Two weeks ago, I met Gautami (name changed) in a village in Central UP. Walking down a long and winding path past cowsheds, hand pumps, and mud houses, we finally reached her house. While the neighbouring houses were made of large brick houses and belonged to the Pradhan and his family, Gautami’s was a mud house with a thatched roof. She lived with her husband and two children, and as we sipped on hot chai and nibbled on aloo bhujia and biscuits she had bought for us, I asked her to tell me about herself. How big was her family, who all were a part of it, how did she join an SHG, her journey since then, and her interest in politics. Here’s what she said:
“I joined my SHG in 2008 after a team of mobilizers came to my village and convinced me to join the SHG to overcome poverty. I thought, why not? Soon, some villagers started questioning me about my whereabouts and taunted me for traveling outside the village to attend meetings. The Field Officer bhaiya advised me to ignore their taunts and focus on my work. I even traveled to Andhra Pradesh to learn about SHGs there. After coming back, I had frequent fights with my husband, who was under pressure from his family members and other villagers to keep me in control. One day, I took him along for a meeting so that he could see for himself what it was all about. When he heard me speak in the meeting, he changed his mind, and from then on, has supported me in everything I do. Since then there have been no fights regarding this matter.”
Gautami has 4 daughters and 1 son. She first borrowed Rs.500 from her SHG to admit her daughter to high school. Next, she borrowed Rs.3000 to open a shop that would be managed by her husband. Through their earnings, she paid back their mortgage. She then borrowed Rs.5000 to buy a cow, followed by money to get her eldest daughter married, for which her Village Organization (federation of SHGs at the GP level) also provided monetary support. When her husband fell ill and was in a coma, she borrowed Rs.80,000 from her SHG for his treatment.
For Gautami, the biggest advantage of joining her SHG had been creating an identity for herself. Earlier nobody knew her, whereas now people came to her village from far-off places to meet her! Earlier she practiced purdah – right from when she was 18 years old, often tripping over things that came in her way because she couldn’t see clearly through the cloth. Nobody recognized her and she didn’t recognize anybody. Once, as a newly married woman, she even forgot her way to her house from the field as she could barely see anything through her veil and all the routes looked the same!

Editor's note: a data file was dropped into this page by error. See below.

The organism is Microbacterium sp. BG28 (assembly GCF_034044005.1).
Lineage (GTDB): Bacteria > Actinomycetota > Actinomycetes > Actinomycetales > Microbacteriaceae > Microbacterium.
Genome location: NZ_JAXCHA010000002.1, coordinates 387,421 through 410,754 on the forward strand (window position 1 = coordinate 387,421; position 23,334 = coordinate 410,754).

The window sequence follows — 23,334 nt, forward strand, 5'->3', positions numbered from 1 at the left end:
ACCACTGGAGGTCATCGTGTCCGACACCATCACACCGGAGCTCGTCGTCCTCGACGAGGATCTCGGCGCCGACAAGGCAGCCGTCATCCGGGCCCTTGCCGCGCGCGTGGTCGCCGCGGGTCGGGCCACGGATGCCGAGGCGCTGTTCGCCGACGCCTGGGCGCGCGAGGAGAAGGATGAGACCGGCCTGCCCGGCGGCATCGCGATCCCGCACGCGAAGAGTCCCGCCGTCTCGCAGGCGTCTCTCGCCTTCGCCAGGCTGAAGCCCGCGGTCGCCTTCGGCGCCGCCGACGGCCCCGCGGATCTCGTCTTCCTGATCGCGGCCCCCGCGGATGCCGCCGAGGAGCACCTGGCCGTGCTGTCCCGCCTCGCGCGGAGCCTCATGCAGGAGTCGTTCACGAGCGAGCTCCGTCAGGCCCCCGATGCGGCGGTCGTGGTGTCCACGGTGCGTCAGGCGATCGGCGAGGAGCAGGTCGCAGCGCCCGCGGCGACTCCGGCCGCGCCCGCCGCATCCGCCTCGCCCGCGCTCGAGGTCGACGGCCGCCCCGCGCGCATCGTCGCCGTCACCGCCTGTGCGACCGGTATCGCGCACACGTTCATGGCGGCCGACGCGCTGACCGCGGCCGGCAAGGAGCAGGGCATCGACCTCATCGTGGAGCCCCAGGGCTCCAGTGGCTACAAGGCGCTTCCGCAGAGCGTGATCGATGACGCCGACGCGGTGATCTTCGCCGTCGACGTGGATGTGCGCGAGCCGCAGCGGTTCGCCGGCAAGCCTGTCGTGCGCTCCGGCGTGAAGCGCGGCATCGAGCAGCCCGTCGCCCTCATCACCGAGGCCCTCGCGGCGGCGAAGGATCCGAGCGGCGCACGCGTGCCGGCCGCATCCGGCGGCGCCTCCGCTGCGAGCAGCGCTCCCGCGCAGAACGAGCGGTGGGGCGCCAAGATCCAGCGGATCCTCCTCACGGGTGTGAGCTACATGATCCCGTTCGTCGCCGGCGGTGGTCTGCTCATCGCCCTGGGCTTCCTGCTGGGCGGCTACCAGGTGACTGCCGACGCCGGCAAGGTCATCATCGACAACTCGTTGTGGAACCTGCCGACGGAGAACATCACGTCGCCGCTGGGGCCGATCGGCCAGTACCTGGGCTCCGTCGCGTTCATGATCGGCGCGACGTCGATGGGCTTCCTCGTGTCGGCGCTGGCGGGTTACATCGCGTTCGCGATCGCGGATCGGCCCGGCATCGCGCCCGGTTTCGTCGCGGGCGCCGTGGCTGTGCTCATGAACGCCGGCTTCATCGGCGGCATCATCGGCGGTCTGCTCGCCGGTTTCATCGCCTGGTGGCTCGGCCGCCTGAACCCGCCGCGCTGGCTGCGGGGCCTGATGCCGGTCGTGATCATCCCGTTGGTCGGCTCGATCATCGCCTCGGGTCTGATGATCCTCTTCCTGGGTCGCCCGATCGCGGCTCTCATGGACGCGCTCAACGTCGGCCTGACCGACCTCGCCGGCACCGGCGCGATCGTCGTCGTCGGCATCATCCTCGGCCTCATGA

“My SHG has never asked me for anything other than my time — to attend trainings, learn new things, and meet new people. The SHG is the biggest resource I have,” she said.
I asked her how she first thought about participating in panchayats, and she answers that she didn’t know much about the Panchayat Raj system until she attended a workshop we did at her Village Organization. That’s where she first learned about Gram Sabha meetings, her rights, and the need for women’s participation. That’s when she thought — why not contest this time? (UP Panchayat elections are in October this year).
On probing further on why she wanted to contest the elections, she said that the current Pradhan (village chief) doesn’t listen to the poor – especially those belonging to the lower castes. Nor does he give them their due share of government schemes and entitlements. If she wins the elections, she will first roam the village and see what is needed, be it houses, pension, or health services… and then figure out what can be done with the resources she is allotted.
“I have helped an SHG member from a neighboring village when her house caught fire. I also helped resolve bank issues for my fellow SHG members. I am confident I can do more if elected to power.”
Gautami is from the Scheduled Caste (SC) community and is keen to contest the upcoming elections, irrespective of whether the seat is reserved for women or SCs, or not. Members of her Village Organization support her and campaign for her as they have seen her progress from being very poor and uninformed to where she stands today.